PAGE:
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Will the real Donald Trump get the coverage he deserves?

With his appeals to Black voters, Trump is catering to a white audience

Donald Trump participates in a roundtable at the 180 Church in Detroit, Michigan, on June 15.
Donald Trump participates in a roundtable at the 180 Church in Detroit, Michigan, on June 15. (Jim Watson/AFP via Getty Images)

“Donald Trump tries courting Black voters at Detroit church with Michigan up for grabs in 2024 election” was just one of the headlines that the presumed Republican presidential nominee must have loved. The recent event drew lots of media attention, if only for its “man bites dog” novelty. It was Trump doing the unexpected, going after a constituency that the Democrats supposedly have locked up.

What a Trump thing to do!

The only problem with the stop was something that some but by no means all coverage bothered to note: A significant number of the attendees were white. Nothing wrong with that, of course. I’m sure the pastor of 180 Church welcomes all.

But the point the Trump campaign was making, successfully in media outlets with little more than drive-by reporting, was that Trump is not the racist his opponents and Biden ads try to paint him as. After all, he’s reaching out.

At a roundtable discussion at the church, Trump didn’t do himself any favors when he said he did more for Black folks than any president since Abraham Lincoln or laid down a line of misinformation, including that his administration ushered in the lowest unemployment rate and poverty rate for African Americans.

No, that would be President Joe Biden.

And his recent comments that he can’t be racist because of the rich and powerful Black folks, mainly men, he deals with had a creepy “some of my best friends are Black” vibe.

But what a great photo op “Trump goes to Black church” provided, particularly with no follow-up. If you only pay passing attention to the news, something many do, that’s what stuck.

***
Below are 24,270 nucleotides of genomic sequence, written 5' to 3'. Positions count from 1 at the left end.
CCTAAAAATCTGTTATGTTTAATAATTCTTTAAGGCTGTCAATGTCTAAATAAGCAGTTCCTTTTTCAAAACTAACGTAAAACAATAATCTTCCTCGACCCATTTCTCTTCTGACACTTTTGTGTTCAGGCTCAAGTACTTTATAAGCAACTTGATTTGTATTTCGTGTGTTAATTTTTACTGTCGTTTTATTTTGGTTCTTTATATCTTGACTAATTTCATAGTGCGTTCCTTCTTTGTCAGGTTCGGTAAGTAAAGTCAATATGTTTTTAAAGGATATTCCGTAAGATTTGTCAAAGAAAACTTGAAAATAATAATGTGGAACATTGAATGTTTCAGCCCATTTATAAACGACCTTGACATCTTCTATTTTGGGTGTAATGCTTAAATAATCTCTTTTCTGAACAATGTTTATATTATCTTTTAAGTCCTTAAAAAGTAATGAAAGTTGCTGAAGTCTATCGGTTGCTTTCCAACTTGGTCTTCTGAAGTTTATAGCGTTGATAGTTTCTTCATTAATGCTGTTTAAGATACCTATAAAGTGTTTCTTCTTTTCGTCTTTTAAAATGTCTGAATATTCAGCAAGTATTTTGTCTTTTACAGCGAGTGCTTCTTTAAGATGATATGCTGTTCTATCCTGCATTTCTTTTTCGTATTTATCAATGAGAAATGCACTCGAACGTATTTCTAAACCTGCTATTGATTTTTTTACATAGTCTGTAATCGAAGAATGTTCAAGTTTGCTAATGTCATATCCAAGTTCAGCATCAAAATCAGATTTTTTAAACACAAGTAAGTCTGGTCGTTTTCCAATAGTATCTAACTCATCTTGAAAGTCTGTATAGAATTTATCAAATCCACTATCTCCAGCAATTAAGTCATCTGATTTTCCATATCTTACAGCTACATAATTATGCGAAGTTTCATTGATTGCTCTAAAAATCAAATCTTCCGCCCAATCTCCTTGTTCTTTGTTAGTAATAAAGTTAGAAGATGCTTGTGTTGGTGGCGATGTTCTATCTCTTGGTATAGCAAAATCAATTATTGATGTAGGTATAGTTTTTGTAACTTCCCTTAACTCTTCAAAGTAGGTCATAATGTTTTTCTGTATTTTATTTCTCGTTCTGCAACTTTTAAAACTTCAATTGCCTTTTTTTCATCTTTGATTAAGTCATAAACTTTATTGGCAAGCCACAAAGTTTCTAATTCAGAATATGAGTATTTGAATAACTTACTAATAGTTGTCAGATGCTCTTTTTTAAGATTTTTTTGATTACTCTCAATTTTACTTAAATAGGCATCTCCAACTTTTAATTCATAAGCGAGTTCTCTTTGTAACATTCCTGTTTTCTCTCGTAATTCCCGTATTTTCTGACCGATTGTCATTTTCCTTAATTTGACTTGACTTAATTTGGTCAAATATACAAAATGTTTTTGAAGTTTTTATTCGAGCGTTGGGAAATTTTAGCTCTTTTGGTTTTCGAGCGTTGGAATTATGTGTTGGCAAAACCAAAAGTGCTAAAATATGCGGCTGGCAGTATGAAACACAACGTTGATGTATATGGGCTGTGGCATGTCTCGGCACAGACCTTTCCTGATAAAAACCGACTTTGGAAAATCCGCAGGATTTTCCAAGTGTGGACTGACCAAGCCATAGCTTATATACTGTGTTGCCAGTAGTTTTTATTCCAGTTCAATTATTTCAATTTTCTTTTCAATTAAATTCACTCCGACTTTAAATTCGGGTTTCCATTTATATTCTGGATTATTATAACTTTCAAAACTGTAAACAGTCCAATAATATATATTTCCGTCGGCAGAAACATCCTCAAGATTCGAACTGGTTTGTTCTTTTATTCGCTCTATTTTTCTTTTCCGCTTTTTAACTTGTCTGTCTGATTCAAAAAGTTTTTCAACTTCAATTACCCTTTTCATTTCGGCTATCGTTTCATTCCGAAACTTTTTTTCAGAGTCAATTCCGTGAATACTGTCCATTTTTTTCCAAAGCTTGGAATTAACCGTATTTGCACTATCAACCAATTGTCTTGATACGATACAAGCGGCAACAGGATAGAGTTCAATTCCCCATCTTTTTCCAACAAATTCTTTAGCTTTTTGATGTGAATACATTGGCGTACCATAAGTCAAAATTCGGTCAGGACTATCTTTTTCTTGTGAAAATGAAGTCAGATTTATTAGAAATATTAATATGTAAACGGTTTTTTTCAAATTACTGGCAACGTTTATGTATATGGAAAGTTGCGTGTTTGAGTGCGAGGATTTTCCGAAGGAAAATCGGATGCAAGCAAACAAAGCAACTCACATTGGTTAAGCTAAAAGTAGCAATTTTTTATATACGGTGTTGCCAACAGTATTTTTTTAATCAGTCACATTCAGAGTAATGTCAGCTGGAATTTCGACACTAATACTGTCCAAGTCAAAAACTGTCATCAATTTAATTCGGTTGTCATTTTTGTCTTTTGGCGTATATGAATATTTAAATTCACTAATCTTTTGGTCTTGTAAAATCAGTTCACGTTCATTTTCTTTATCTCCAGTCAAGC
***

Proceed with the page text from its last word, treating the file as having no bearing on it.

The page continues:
I don’t believe his visit to Detroit was aimed at Black voters at all. Instead, the intended audience likely was white voters just tuning in, maybe those on the fence who might be feeling just a twinge of shame as Trump demonizes majority Black cities and those led by Black mayors as crime-riddled cesspools. Or when he dangles a new golden sneaker style. Or uses felony convictions to burnish his street cred.

If they can say, well, he must not be racist — he visits a Black church, he’s buddies with Don King — they can mark that ballot with a clear conscience.

I even have a problem with the characterization “Black church,” just as I hate the term “Black community,” though I have probably used them myself on occasion. Though both quickly conjure a particular image, they generalize. (For example, I doubt my predominantly Black childhood Catholic parish in the heart of Baltimore would quite fit the picture.)

You seldom see stories on the “white church” or “white community,” an acknowledgment of the diversity that would make such labels unthinkable. The same diversity exists among African Americans, and where and how they live, worship and vote. Yet trying to replace those phrases with something closer to the truth would confound editors and headline writers in newsrooms across the country.

That’s a problem that’s bigger than one story about one church visit.